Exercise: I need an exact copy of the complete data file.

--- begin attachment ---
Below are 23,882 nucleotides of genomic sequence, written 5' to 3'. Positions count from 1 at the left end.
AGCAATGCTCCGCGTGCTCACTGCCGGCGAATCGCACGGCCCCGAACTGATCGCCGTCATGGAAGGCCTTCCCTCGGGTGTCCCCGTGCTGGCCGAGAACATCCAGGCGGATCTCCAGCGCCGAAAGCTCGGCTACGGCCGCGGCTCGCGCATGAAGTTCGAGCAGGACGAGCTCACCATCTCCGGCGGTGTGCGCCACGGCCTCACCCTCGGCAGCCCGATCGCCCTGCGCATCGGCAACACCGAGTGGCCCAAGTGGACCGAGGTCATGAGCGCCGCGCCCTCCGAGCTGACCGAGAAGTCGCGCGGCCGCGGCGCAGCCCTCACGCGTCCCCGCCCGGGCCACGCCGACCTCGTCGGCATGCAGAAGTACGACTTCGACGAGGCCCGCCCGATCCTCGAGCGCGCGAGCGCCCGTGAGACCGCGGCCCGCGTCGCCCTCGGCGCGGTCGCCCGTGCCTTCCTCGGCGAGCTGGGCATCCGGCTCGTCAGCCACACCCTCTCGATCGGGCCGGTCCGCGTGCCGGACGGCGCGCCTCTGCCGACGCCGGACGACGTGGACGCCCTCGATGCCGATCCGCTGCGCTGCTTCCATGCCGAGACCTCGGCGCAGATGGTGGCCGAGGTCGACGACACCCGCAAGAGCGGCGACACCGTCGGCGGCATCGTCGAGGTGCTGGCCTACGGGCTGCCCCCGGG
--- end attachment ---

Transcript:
Below are 23,882 nucleotides of genomic sequence, written 5' to 3'. Positions count from 1 at the left end.
AGCAATGCTCCGCGTGCTCACTGCCGGCGAATCGCACGGCCCCGAACTGATCGCCGTCATGGAAGGCCTTCCCTCGGGTGTCCCCGTGCTGGCCGAGAACATCCAGGCGGATCTCCAGCGCCGAAAGCTCGGCTACGGCCGCGGCTCGCGCATGAAGTTCGAGCAGGACGAGCTCACCATCTCCGGCGGTGTGCGCCACGGCCTCACCCTCGGCAGCCCGATCGCCCTGCGCATCGGCAACACCGAGTGGCCCAAGTGGACCGAGGTCATGAGCGCCGCGCCCTCCGAGCTGACCGAGAAGTCGCGCGGCCGCGGCGCAGCCCTCACGCGTCCCCGCCCGGGCCACGCCGACCTCGTCGGCATGCAGAAGTACGACTTCGACGAGGCCCGCCCGATCCTCGAGCGCGCGAGCGCCCGTGAGACCGCGGCCCGCGTCGCCCTCGGCGCGGTCGCCCGTGCCTTCCTCGGCGAGCTGGGCATCCGGCTCGTCAGCCACACCCTCTCGATCGGGCCGGTCCGCGTGCCGGACGGCGCGCCTCTGCCGACGCCGGACGACGTGGACGCCCTCGATGCCGATCCGCTGCGCTGCTTCCATGCCGAGACCTCGGCGCAGATGGTGGCCGAGGTCGACGACACCCGCAAGAGCGGCGACACCGTCGGCGGCATCGTCGAGGTGCTGGCCTACGGGCTGCCCCCGGG